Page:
Wednesday 14 June 2017 14.00 BST Last modified on Wednesday 14 June 2017 14.04 BST
It is not something I admit very often, especially as the Guardian’s in-house bike reviewer. But I drive: a lot. Often quite short distances. I didn’t even have a car when I worked for the paper in London and Berlin. Yet as soon as I got the call to move to Manchester as the North of England editor it was written into my contract that I’d need four wheels rather than my usual two.
You could blame Dr Beeching, the villainous engineer who persuaded Harold Wilson’s government to close more than 2,000 British train stations and 5,000 miles of train tracks in the 1960s. Or the transport bosses determined to make taking bikes on trains as difficult as possible, who threaten to confiscate steeds locked up on railings outside the station when their deeply inadequate bike racks are full.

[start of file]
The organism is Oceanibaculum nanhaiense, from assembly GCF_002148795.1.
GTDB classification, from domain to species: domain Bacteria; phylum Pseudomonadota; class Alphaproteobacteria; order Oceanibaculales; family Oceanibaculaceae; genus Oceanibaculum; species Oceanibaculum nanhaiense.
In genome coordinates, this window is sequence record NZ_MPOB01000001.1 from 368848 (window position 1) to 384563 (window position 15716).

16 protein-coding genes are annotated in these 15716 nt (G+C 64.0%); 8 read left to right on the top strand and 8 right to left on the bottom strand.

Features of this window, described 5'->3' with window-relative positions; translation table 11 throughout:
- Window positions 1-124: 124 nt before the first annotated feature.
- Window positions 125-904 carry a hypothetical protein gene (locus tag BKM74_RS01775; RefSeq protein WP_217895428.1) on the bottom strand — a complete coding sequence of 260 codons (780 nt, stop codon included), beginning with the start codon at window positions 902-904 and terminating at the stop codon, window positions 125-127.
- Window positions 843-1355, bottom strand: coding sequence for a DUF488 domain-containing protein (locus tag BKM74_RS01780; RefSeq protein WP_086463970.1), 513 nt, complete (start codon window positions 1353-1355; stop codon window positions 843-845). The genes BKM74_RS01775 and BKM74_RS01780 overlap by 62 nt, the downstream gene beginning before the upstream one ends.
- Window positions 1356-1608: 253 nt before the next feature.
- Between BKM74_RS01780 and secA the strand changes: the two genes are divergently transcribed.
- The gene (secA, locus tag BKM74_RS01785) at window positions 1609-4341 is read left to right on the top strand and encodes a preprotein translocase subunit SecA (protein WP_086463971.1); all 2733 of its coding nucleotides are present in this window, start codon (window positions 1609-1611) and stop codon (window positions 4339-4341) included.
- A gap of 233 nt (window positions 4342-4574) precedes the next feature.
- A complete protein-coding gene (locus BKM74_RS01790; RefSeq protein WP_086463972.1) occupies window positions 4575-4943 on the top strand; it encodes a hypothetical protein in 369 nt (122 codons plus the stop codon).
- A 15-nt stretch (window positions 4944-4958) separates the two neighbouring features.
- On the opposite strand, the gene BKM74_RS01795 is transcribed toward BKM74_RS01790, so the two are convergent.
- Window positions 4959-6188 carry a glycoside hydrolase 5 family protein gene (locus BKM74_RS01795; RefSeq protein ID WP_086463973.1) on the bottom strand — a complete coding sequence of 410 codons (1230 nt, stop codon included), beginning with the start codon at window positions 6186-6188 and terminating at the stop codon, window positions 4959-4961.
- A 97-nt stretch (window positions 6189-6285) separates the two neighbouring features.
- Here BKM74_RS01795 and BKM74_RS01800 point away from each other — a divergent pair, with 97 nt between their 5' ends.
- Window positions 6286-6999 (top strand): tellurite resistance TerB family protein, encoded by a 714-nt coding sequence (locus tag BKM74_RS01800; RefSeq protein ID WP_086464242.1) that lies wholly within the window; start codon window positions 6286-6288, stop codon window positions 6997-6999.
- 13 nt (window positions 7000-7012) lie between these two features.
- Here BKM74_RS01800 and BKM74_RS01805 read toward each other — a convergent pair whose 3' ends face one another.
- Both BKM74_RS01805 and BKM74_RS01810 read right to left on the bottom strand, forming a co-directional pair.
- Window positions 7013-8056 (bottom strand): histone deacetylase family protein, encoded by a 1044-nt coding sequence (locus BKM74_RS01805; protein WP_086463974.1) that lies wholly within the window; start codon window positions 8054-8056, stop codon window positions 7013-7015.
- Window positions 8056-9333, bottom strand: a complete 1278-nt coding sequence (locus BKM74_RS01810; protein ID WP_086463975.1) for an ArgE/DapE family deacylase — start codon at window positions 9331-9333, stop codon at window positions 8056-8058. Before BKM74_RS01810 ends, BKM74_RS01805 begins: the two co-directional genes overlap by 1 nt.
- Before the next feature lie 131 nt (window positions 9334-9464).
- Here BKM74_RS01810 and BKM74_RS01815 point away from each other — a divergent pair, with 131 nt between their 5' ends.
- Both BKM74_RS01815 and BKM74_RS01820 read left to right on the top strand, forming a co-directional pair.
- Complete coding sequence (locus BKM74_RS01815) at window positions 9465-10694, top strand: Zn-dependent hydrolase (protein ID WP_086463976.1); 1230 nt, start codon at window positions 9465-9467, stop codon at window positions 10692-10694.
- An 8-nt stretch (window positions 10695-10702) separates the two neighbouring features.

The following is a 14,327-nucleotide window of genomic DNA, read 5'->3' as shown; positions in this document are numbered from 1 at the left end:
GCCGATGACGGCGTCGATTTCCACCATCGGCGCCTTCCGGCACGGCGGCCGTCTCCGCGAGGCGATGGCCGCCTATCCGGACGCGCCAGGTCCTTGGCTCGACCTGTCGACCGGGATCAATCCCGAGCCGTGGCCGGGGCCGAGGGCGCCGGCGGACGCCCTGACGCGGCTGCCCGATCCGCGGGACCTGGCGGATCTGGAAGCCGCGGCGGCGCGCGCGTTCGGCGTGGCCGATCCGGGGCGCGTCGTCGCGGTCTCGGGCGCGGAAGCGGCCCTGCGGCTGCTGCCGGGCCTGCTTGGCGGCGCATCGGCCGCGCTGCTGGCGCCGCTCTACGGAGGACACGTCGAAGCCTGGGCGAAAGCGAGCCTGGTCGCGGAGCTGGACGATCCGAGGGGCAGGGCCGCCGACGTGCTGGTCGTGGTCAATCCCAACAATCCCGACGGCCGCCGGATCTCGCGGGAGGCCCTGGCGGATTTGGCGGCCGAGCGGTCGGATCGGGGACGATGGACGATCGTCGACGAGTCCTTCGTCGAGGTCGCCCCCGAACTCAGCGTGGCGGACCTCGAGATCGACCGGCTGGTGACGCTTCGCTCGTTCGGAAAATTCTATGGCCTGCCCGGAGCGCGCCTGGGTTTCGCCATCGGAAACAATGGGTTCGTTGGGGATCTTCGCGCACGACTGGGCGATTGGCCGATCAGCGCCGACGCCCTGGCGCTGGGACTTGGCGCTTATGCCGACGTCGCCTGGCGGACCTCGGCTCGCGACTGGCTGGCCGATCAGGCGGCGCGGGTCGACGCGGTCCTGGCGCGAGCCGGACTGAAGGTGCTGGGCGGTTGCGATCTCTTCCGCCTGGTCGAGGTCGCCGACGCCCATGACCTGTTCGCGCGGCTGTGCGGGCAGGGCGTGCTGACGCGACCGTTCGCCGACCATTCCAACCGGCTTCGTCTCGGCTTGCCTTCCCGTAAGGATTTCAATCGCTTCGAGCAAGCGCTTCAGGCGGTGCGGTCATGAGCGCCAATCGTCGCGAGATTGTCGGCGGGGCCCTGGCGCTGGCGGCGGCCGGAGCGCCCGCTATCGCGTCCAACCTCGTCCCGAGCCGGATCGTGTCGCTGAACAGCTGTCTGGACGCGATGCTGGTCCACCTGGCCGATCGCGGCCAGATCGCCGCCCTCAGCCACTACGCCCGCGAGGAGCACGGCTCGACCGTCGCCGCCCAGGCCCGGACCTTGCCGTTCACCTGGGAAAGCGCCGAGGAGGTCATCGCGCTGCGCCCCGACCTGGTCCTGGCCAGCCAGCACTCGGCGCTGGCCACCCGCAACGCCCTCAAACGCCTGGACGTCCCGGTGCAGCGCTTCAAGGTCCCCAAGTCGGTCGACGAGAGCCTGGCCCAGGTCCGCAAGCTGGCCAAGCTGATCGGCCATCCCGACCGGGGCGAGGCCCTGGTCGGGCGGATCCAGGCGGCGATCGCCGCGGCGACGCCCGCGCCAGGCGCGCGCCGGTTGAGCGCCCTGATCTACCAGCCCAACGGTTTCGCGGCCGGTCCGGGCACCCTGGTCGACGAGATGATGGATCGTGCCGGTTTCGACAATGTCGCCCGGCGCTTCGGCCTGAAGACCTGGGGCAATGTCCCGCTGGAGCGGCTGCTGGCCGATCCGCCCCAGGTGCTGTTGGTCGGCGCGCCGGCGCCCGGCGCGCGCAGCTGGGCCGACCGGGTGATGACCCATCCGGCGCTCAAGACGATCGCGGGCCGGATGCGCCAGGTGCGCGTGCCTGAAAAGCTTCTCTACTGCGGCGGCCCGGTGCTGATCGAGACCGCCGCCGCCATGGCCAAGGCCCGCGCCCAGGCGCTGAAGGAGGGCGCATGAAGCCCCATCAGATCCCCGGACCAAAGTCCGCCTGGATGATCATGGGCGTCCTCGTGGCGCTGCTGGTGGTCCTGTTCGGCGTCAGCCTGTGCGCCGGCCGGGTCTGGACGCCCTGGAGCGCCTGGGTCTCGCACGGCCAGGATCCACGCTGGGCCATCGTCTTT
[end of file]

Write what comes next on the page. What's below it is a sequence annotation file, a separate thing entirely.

But you could just as easily point the finger at the urban planners in northern cities who have waved through countless new developments with nary a thought of how to encourage people to cycle to them.
Take MediaCity in Salford, home to 2,700 BBC staff after a mass relocation which began in 2011. I go there in summer to swim in the quays. It’s cleaner than you think and only about two and a half miles from my house in Old Trafford.
I’m ashamed to admit I drive it quite a lot, and back, having yet to find a quick bike route that doesn’t involve dicing with death. Some of my colleagues who have gone to war may think I’m exaggerating. But they’ve not done battle with the White City Circle, a triple lane roundabout in the shadow of Old Trafford, flanked by a miserable Harry Ramsden’s and a huge branch of Curry’s.
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